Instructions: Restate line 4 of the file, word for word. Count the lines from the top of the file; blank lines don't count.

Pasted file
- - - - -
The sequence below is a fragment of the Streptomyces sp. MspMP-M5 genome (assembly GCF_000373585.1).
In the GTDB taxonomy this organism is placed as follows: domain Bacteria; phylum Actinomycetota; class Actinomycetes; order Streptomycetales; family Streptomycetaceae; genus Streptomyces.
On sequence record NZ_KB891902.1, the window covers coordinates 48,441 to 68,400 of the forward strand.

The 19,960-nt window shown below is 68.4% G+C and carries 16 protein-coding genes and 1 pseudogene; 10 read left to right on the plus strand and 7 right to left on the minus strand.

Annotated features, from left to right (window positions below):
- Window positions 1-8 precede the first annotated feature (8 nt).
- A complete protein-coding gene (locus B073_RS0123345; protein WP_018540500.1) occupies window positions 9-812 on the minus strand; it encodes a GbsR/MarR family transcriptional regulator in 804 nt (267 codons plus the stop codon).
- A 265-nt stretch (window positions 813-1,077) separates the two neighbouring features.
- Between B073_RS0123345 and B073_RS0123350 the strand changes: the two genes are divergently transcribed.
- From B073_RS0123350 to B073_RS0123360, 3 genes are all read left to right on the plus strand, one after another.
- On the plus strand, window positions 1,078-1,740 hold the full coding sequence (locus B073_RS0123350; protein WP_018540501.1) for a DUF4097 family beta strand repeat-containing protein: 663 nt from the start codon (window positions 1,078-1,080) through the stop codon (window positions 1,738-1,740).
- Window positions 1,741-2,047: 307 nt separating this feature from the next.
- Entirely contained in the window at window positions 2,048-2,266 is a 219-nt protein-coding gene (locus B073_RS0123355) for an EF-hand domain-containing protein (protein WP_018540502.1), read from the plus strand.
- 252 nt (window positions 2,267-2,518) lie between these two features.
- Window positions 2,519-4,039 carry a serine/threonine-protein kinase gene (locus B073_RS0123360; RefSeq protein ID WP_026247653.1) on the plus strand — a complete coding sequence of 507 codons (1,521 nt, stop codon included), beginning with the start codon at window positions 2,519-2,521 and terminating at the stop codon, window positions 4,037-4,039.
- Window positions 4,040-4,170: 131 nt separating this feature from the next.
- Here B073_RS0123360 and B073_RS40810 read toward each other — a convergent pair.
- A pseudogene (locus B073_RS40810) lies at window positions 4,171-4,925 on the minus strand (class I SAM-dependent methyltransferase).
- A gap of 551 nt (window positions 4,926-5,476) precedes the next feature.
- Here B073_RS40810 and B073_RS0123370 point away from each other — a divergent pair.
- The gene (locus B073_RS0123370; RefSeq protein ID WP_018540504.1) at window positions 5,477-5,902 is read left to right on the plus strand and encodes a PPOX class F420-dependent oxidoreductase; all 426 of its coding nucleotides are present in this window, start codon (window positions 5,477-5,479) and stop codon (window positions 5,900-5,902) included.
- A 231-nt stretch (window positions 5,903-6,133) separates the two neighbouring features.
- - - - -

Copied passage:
The 19,960-nt window shown below is 68.4% G+C and carries 16 protein-coding genes and 1 pseudogene; 10 read left to right on the plus strand and 7 right to left on the minus strand.